“I’ve personally put in about $12 million into the business. We’re in discussions right now for a pretty large amount. Another 15 million would come in to do just that, to turn on the marketing engine. We’ll be making decisions on the venture groups in the next two weeks. We’ll probably be ready to announce something in three to four weeks regarding that.”
Will you look to acquire using that funding?
“Not currently. We’re in the first year; we’re just focused internally. We have our ears open to some of the other players in the space that might be good targets for us.”
What are your Challenges?
“Our biggest challenge right now is just getting the word out about SmartSuite, that we’re another player in that space. Then, when we get the word out, how we communicate on how we compete and compare against a Monday.com or a ClickUp, or a SmartSheet type of product.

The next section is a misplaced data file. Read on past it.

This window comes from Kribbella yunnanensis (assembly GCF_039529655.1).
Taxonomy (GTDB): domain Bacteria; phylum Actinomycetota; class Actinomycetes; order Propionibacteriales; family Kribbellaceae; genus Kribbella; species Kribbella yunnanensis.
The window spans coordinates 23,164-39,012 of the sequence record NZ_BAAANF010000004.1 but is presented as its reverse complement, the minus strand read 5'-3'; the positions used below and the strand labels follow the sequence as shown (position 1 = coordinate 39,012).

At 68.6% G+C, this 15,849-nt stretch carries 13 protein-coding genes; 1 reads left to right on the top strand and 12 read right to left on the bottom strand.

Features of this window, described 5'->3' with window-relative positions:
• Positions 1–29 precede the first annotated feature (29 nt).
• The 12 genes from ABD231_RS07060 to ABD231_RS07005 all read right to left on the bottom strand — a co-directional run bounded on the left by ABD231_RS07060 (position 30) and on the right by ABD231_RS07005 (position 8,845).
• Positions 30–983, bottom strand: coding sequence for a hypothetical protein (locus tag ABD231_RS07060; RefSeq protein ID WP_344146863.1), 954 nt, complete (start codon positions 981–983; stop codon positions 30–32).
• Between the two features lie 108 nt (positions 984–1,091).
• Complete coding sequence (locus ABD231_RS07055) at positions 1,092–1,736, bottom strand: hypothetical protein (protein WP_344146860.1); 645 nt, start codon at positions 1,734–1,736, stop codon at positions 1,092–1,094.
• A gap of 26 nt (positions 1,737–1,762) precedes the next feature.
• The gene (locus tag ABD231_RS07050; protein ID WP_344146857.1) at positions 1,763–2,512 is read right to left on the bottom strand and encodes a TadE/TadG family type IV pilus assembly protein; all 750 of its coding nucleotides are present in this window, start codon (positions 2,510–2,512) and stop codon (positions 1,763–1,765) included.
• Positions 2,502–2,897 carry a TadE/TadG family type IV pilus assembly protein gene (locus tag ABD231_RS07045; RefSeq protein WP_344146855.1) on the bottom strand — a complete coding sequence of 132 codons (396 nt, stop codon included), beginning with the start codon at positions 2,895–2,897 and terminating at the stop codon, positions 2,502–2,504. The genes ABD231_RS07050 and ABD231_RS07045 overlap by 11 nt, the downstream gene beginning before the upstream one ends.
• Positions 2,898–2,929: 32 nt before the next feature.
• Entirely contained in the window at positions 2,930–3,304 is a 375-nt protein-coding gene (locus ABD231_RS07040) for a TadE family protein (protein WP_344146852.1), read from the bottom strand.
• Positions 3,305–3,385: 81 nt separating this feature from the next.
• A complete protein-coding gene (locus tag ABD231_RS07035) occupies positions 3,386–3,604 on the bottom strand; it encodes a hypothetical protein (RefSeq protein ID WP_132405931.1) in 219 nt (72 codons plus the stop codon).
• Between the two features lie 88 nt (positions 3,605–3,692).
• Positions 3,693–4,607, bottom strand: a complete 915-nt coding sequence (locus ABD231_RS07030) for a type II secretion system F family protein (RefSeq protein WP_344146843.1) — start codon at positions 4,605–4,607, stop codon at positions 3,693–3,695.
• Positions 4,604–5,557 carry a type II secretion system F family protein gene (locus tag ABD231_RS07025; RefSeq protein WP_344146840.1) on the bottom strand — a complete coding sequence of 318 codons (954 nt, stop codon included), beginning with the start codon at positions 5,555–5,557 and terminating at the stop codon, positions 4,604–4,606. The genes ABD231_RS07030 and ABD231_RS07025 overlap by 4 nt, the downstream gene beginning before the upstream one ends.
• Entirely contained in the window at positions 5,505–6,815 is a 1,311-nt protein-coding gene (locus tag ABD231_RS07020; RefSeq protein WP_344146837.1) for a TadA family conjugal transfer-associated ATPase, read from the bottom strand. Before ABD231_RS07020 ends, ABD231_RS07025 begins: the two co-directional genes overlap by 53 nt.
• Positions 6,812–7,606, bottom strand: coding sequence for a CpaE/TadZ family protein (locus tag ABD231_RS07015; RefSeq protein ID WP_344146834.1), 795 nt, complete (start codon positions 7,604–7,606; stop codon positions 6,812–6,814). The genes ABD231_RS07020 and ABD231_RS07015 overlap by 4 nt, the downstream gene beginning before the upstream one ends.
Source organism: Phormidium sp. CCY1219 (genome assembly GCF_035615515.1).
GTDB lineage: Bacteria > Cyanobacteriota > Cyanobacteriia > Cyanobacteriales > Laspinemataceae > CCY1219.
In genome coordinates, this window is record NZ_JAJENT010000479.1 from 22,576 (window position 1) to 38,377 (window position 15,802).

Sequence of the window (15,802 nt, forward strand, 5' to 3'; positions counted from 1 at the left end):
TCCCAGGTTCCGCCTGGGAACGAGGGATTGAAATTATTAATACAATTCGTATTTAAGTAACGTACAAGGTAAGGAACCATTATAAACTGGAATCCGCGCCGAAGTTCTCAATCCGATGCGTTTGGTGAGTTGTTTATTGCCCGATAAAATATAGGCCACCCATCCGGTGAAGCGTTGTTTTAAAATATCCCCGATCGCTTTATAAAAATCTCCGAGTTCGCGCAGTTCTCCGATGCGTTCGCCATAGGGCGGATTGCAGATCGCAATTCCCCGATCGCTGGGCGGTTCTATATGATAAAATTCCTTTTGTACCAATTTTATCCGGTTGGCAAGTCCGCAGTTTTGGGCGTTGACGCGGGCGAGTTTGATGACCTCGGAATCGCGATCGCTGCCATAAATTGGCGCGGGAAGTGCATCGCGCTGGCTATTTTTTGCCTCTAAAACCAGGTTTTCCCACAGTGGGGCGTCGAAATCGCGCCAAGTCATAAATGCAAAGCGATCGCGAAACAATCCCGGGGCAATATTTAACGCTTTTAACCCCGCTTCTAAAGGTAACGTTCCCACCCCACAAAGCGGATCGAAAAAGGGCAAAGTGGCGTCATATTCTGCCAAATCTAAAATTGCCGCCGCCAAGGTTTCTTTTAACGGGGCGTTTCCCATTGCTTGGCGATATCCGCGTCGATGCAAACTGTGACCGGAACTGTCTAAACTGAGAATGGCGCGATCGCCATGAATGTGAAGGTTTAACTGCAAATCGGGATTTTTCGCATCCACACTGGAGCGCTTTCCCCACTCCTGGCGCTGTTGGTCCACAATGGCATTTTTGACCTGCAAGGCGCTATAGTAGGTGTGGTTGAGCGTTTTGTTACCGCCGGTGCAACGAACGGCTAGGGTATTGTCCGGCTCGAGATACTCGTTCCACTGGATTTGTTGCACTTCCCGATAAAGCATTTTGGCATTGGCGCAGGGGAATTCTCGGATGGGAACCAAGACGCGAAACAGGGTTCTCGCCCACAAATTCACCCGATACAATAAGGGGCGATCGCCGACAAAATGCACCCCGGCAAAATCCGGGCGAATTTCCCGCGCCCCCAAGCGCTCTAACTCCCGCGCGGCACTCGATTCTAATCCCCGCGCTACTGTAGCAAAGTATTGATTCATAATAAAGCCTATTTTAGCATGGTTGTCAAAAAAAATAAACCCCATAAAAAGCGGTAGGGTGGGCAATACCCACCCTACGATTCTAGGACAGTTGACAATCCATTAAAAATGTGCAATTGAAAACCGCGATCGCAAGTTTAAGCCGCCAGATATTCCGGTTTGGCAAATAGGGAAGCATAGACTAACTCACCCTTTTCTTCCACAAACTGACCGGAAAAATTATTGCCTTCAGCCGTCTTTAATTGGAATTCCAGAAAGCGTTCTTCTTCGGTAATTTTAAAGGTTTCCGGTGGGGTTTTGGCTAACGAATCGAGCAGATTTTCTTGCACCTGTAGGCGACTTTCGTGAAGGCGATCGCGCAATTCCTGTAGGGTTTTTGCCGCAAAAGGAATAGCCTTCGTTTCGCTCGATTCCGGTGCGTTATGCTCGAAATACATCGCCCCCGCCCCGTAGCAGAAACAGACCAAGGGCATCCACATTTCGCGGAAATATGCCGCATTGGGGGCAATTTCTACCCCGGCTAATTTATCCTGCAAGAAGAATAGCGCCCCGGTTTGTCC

“A lot of effort is going into thinking about how to message and brand and communicate who we are and what we do. It’s a bit of a crowded space, but we feel like we’re doing a few things that are unique that we want to focus on that sets us apart from some of those.”
What would you say differentiates SmartSuite?
“If you would compare us to the project management vendors, like Monday.com, ClickUp, Asana, Smartsheet, all great products, good on project management, they are task-centric. Everything that you create is assumed to be a task, and these are assigned a due date.